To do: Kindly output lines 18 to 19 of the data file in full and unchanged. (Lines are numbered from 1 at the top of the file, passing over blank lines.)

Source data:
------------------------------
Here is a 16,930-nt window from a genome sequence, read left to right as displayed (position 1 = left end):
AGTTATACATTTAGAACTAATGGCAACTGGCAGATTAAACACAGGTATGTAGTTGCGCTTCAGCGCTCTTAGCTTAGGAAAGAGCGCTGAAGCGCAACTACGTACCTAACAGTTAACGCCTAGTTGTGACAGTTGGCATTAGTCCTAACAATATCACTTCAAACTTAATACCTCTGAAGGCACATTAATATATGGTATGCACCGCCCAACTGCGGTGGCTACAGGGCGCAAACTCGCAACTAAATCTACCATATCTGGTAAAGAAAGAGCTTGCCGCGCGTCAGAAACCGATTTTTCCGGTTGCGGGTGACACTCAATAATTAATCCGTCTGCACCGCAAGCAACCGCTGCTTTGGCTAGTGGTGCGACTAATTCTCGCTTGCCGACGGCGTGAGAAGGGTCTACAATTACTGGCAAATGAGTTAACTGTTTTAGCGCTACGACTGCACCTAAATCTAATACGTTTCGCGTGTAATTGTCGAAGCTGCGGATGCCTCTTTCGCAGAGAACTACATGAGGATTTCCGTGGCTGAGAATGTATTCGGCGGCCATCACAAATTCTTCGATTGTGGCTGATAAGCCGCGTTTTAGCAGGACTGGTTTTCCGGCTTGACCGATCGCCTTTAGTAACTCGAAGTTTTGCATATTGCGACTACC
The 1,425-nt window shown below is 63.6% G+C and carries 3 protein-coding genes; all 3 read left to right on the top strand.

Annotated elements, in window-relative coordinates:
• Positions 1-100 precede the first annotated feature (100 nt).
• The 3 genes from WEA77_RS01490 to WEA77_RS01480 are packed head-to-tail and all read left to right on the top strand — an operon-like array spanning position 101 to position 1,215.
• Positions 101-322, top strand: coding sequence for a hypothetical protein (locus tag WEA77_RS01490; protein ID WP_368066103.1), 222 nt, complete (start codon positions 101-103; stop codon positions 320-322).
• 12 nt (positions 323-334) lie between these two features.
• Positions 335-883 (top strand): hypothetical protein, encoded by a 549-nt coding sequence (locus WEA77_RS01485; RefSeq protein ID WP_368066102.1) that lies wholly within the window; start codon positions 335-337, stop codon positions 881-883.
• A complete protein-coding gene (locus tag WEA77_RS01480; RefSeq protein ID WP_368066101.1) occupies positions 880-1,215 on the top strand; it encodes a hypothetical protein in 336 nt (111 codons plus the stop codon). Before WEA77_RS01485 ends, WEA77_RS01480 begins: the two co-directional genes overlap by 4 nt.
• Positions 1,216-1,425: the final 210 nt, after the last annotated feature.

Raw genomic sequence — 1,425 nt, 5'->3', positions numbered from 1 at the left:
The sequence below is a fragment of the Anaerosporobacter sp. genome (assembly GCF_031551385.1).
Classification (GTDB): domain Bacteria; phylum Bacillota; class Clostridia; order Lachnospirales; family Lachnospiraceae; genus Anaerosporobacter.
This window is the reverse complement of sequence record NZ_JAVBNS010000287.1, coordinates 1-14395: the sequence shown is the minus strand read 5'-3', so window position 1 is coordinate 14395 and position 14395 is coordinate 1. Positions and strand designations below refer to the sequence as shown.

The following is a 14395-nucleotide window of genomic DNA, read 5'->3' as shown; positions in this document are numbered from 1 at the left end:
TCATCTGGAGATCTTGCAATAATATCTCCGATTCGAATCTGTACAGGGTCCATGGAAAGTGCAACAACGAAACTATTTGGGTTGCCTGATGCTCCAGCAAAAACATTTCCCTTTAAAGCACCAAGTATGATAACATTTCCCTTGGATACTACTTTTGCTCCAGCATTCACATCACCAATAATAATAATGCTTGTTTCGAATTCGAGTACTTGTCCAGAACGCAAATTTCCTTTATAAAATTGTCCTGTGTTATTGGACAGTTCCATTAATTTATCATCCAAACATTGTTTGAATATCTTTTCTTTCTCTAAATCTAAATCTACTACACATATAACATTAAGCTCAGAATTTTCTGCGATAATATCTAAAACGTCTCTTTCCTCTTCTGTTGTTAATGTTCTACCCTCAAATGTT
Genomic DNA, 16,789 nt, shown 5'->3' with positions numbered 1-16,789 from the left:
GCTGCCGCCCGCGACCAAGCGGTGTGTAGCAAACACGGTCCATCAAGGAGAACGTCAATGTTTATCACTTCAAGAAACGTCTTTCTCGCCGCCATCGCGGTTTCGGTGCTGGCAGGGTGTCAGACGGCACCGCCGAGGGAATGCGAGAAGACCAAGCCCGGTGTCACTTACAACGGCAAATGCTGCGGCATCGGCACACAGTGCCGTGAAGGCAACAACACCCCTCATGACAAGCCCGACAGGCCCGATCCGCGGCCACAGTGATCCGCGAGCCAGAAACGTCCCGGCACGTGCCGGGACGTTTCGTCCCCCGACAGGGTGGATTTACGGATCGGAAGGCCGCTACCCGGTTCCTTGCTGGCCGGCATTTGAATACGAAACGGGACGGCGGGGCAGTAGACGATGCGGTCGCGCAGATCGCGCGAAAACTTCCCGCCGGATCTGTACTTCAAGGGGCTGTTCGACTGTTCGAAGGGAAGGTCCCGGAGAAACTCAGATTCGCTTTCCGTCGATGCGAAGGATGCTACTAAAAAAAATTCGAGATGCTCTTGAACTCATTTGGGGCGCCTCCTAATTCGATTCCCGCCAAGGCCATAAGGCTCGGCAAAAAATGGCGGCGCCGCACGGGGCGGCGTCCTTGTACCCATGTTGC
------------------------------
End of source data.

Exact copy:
Genomic DNA, 16,789 nt, shown 5'->3' with positions numbered 1-16,789 from the left:
GCTGCCGCCCGCGACCAAGCGGTGTGTAGCAAACACGGTCCATCAAGGAGAACGTCAATGTTTATCACTTCAAGAAACGTCTTTCTCGCCGCCATCGCGGTTTCGGTGCTGGCAGGGTGTCAGACGGCACCGCCGAGGGAATGCGAGAAGACCAAGCCCGGTGTCACTTACAACGGCAAATGCTGCGGCATCGGCACACAGTGCCGTGAAGGCAACAACACCCCTCATGACAAGCCCGACAGGCCCGATCCGCGGCCACAGTGATCCGCGAGCCAGAAACGTCCCGGCACGTGCCGGGACGTTTCGTCCCCCGACAGGGTGGATTTACGGATCGGAAGGCCGCTACCCGGTTCCTTGCTGGCCGGCATTTGAATACGAAACGGGACGGCGGGGCAGTAGACGATGCGGTCGCGCAGATCGCGCGAAAACTTCCCGCCGGATCTGTACTTCAAGGGGCTGTTCGACTGTTCGAAGGGAAGGTCCCGGAGAAACTCAGATTCGCTTTCCGTCGATGCGAAGGATGCTACTAAAAAAAATTCGAGATGCTCTTGAACTCATTTGGGGCGCCTCCTAATTCGATTCCCGCCAAGGCCATAAGGCTCGGCAAAAAATGGCGGCGCCGCACGGGGCGGCGTCCTTGTACCCATGTTGC